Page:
This writeup was lead-authored by our senior technical adviser, Sunbin Song, PhD. Sunbin graduated from MIT with a degree in Biology before receiving a doctorate in neuroscience from Georgetown and becoming a research scientist at the NIH. When Sunbin isn't busy researching the brain, she loves to explore how we can best nurture our body, mind and spirit to live more joyful lives. Sunbin on Google Scholar / on ResearchGate
Hi, everyone! Welcome to our “More than Skin Deep” series. In the first two newsletters, we had discussed the benefits of vitamins, specifically Vitamins A (retinoids) and C (ascorbic acid), for maintaining youthful and healthy skin. In this newsletter, we continue our discussion of vitamins with Vitamin B3 (Niacinamide), an excellent ingredient for maintaining overall skin health.
What is Vitamin B3 (Niacinamide) and why does our body need it?
Let’s begin by going over a few key points:
Topical application of niacinamide increases the level of NAD and NADP (nicotinamide adenine dinucleotide and nicotinamide adenine dinucleotide phosphate) in the skin.
NAD and NADP are critical factors in cell metabolism. Without NAD and NADP cells are less able to fuel ongoing self-maintenance. Basically, lower levels of NAD and NADP make cells age and deteriorate faster.
The level of NAD and NADP naturally decline as we age, so supplementing the skin with niacinamide can increase the level of NAD and NADP to help keep the skin cells healthier and younger.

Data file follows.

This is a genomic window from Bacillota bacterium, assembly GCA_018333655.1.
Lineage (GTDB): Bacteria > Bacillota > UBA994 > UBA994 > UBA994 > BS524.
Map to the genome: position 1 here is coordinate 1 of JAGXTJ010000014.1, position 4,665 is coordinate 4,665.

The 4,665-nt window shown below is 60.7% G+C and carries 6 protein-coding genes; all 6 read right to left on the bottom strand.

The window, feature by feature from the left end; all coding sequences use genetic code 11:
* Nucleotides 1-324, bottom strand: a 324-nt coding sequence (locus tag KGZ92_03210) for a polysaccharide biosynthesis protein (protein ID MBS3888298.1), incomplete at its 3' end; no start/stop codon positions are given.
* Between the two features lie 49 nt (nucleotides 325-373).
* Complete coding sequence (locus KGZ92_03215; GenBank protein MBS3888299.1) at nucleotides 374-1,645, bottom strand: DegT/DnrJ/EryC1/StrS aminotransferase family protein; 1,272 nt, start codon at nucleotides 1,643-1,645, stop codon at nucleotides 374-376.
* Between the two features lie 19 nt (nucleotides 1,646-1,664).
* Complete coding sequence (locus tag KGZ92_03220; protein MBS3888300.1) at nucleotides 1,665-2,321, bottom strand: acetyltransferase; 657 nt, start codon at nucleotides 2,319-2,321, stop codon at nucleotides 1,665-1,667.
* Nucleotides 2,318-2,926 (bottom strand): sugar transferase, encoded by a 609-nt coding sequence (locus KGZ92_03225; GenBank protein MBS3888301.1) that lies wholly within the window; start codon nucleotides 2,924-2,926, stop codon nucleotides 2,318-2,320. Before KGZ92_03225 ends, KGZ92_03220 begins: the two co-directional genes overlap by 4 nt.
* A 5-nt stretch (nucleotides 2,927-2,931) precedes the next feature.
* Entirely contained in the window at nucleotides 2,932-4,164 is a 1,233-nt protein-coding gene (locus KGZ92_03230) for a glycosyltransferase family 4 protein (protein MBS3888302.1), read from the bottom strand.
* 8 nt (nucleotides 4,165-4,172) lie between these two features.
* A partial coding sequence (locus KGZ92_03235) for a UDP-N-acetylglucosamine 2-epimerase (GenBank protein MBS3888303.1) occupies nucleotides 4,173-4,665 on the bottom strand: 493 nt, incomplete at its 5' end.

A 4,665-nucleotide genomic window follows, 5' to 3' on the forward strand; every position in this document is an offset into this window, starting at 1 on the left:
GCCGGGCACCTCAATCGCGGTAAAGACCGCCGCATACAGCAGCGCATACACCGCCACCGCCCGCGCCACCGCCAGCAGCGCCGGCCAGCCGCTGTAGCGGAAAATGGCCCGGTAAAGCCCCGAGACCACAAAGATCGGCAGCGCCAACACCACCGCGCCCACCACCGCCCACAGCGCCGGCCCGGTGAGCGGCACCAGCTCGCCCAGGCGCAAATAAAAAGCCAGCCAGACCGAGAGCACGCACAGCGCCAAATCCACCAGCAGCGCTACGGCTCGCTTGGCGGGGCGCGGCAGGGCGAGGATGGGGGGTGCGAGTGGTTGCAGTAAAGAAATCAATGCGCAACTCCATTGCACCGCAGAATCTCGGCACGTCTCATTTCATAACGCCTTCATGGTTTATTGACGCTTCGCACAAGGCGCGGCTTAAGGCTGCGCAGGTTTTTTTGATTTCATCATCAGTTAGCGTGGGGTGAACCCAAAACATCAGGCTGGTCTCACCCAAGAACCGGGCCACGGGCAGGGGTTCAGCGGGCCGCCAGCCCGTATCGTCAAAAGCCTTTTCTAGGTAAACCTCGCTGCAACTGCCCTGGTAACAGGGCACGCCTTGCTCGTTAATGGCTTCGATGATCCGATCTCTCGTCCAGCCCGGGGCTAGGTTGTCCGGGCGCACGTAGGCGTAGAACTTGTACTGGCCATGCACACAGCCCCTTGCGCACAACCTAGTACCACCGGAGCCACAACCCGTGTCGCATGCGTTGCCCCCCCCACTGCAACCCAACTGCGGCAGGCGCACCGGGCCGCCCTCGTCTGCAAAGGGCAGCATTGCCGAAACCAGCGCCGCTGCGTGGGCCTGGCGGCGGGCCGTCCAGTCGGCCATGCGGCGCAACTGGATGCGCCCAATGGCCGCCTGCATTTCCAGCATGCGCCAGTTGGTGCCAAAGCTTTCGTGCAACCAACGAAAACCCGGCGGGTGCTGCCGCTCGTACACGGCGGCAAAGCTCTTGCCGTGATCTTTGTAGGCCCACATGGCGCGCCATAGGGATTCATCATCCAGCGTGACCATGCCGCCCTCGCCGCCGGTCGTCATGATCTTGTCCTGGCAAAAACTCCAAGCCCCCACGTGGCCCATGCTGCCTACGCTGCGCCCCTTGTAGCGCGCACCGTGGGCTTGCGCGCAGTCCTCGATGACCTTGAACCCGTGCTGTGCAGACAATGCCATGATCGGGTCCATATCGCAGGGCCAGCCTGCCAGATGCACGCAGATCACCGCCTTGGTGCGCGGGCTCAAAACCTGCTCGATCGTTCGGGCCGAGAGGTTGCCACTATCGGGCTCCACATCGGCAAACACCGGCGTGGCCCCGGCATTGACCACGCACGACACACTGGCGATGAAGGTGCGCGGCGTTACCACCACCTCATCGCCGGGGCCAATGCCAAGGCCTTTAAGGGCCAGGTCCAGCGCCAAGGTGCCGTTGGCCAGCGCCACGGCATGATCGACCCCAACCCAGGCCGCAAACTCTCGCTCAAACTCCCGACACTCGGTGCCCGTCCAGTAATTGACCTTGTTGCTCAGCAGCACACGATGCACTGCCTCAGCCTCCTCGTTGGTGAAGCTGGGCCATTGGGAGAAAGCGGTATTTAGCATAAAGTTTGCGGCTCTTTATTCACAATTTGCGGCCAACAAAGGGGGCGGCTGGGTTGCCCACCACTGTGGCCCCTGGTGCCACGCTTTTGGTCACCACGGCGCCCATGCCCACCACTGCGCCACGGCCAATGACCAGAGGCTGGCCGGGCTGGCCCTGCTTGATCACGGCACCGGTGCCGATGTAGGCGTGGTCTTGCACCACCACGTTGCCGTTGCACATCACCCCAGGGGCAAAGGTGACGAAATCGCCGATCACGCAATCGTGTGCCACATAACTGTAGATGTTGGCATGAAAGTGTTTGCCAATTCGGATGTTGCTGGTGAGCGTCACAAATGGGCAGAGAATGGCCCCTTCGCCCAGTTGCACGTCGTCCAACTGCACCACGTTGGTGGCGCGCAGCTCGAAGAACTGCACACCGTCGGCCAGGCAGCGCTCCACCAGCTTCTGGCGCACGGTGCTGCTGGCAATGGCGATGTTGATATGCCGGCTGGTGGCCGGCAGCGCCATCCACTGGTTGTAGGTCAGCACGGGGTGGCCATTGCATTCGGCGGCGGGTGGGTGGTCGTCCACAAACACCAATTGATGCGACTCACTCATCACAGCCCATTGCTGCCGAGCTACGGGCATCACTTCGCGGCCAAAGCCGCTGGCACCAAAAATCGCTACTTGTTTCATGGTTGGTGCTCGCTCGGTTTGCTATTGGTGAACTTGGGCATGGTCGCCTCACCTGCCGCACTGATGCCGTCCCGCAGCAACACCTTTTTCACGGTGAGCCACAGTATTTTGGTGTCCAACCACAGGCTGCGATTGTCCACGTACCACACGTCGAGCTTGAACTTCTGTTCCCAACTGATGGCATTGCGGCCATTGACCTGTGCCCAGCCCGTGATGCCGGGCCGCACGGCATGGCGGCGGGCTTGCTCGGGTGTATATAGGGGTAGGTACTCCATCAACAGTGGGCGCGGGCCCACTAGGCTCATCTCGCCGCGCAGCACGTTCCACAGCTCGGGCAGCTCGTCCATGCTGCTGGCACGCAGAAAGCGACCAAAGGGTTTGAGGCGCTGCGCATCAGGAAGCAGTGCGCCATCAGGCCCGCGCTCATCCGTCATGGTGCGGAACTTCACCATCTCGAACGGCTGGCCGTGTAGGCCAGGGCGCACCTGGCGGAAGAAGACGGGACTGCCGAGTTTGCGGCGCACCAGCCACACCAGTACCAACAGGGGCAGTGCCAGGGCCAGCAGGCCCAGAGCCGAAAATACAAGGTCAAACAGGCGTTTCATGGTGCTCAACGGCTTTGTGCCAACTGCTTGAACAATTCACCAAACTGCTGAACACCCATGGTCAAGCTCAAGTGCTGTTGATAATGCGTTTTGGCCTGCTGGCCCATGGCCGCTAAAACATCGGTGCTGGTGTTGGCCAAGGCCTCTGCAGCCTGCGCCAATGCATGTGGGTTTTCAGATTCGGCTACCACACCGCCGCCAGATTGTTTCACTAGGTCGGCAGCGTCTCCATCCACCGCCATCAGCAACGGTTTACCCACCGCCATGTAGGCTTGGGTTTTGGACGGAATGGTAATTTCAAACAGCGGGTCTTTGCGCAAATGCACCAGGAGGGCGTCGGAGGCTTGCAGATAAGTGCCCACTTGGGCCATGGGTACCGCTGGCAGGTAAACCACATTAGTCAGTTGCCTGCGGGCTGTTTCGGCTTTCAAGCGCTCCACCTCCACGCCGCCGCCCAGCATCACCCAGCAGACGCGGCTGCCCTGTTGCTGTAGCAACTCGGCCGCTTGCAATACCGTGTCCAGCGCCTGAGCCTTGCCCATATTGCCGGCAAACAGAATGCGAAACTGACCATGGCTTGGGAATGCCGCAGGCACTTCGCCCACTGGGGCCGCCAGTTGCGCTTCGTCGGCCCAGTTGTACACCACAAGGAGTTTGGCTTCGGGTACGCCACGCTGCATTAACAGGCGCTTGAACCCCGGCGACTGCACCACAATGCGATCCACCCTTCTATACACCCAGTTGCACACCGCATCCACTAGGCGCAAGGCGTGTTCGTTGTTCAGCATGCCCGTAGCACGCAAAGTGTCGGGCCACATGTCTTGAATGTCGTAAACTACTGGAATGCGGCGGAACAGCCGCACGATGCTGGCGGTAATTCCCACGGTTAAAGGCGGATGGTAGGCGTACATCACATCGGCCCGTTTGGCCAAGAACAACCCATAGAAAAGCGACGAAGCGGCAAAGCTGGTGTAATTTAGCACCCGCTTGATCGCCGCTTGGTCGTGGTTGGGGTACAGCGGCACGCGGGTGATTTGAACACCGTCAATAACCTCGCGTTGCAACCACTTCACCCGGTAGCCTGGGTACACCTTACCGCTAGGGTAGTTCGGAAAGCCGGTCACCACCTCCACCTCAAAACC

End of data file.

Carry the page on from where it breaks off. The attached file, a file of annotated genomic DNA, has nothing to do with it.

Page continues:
There are two key members of the Vitamin B3 family. Niacinamide (also known as nicotinamide) and niacin (also known as nicotinic acid). You can ingest Vitamin B3 either in the form of Niacinamide or Niacin, and they both eventually get converted into NAD and NADP.
Vitamin B3 is so essential in fact, that without enough in your diet, you would get a gnarly skin condition called Pellagra. Pellagra is a condition where your face and body become covered in scaly sores (see below figure reproduced from Matts et al. 2002). Over time, the skin stiffens, peels and bleeds. In short, skin breaks down without Vitamin B3.
You may be thinking- most of us do not have Pellagra nor a dietary Vitamin B deficiency, so why should we care?
As we age, Vitamin B3 and associated NAD levels in the skin start declining (Berson et al. 2014, Schultz and Sinclair 2016). Less NAD directly correlates to less healthy skin cells, which means less vibrant skin.
In fact, this aging-related NAD decline is so fundamentally natural and pervasive that it occurs in both humans and animals alike (Matts et al. 2002). Hence, the NAD decline occurs at the cellular level over time and cannot be escaped by any behavioral or lifestyle change except supplementation.
[Technically speaking: This decline in NAD due to aging can be measured and quantified. If you create cell lines cultured from mature skin and compare it to a cell line cultured from that of a young person, the cell line from mature skin will have less total NAD and NADP levels (e.g., 28% in 70yo versus 51% in 7yo Matts et al. 2002).